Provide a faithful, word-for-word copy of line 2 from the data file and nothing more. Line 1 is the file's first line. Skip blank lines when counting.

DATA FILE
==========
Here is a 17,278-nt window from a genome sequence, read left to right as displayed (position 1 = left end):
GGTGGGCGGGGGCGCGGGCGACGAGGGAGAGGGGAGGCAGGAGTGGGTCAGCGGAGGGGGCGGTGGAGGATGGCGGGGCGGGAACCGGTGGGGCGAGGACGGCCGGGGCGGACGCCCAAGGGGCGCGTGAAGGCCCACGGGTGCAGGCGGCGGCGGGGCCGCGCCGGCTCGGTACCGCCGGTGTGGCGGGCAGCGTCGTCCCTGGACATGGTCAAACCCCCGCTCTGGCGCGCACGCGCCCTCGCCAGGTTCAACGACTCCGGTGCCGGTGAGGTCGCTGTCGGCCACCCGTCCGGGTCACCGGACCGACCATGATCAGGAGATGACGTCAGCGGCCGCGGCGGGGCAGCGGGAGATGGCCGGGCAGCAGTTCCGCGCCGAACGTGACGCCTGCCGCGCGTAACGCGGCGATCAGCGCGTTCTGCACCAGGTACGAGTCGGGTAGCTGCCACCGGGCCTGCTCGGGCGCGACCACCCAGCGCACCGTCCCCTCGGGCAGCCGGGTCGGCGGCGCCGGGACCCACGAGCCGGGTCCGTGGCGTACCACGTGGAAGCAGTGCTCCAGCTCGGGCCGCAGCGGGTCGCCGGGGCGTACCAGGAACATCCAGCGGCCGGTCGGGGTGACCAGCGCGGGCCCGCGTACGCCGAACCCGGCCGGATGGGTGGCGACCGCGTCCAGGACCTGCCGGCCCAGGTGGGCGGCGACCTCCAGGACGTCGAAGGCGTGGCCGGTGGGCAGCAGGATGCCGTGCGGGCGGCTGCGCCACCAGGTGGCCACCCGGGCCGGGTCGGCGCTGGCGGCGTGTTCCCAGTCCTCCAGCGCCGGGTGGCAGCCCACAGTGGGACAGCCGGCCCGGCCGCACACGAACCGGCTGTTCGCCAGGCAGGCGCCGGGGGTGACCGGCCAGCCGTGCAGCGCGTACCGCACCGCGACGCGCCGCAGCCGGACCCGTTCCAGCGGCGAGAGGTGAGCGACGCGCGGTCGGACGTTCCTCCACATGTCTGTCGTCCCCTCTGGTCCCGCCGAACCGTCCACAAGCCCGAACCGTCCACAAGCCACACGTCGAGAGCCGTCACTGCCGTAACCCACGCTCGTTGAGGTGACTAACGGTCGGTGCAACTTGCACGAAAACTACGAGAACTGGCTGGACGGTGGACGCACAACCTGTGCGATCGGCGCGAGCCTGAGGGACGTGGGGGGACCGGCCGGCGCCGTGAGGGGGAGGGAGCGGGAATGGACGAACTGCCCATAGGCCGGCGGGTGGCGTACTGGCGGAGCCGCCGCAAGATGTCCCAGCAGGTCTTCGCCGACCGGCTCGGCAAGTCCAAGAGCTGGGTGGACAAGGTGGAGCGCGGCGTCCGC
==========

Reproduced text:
GGTGGGCGGGGGCGCGGGCGACGAGGGAGAGGGGAGGCAGGAGTGGGTCAGCGGAGGGGGCGGTGGAGGATGGCGGGGCGGGAACCGGTGGGGCGAGGACGGCCGGGGCGGACGCCCAAGGGGCGCGTGAAGGCCCACGGGTGCAGGCGGCGGCGGGGCCGCGCCGGCTCGGTACCGCCGGTGTGGCGGGCAGCGTCGTCCCTGGACATGGTCAAACCCCCGCTCTGGCGCGCACGCGCCCTCGCCAGGTTCAACGACTCCGGTGCCGGTGAGGTCGCTGTCGGCCACCCGTCCGGGTCACCGGACCGACCATGATCAGGAGATGACGTCAGCGGCCGCGGCGGGGCAGCGGGAGATGGCCGGGCAGCAGTTCCGCGCCGAACGTGACGCCTGCCGCGCGTAACGCGGCGATCAGCGCGTTCTGCACCAGGTACGAGTCGGGTAGCTGCCACCGGGCCTGCTCGGGCGCGACCACCCAGCGCACCGTCCCCTCGGGCAGCCGGGTCGGCGGCGCCGGGACCCACGAGCCGGGTCCGTGGCGTACCACGTGGAAGCAGTGCTCCAGCTCGGGCCGCAGCGGGTCGCCGGGGCGTACCAGGAACATCCAGCGGCCGGTCGGGGTGACCAGCGCGGGCCCGCGTACGCCGAACCCGGCCGGATGGGTGGCGACCGCGTCCAGGACCTGCCGGCCCAGGTGGGCGGCGACCTCCAGGACGTCGAAGGCGTGGCCGGTGGGCAGCAGGATGCCGTGCGGGCGGCTGCGCCACCAGGTGGCCACCCGGGCCGGGTCGGCGCTGGCGGCGTGTTCCCAGTCCTCCAGCGCCGGGTGGCAGCCCACAGTGGGACAGCCGGCCCGGCCGCACACGAACCGGCTGTTCGCCAGGCAGGCGCCGGGGGTGACCGGCCAGCCGTGCAGCGCGTACCGCACCGCGACGCGCCGCAGCCGGACCCGTTCCAGCGGCGAGAGGTGAGCGACGCGCGGTCGGACGTTCCTCCACATGTCTGTCGTCCCCTCTGGTCCCGCCGAACCGTCCACAAGCCCGAACCGTCCACAAGCCACACGTCGAGAGCCGTCACTGCCGTAACCCACGCTCGTTGAGGTGACTAACGGTCGGTGCAACTTGCACGAAAACTACGAGAACTGGCTGGACGGTGGACGCACAACCTGTGCGATCGGCGCGAGCCTGAGGGACGTGGGGGGACCGGCCGGCGCCGTGAGGGGGAGGGAGCGGGAATGGACGAACTGCCCATAGGCCGGCGGGTGGCGTACTGGCGGAGCCGCCGCAAGATGTCCCAGCAGGTCTTCGCCGACCGGCTCGGCAAGTCCAAGAGCTGGGTGGACAAGGTGGAGCGCGGCGTCCGC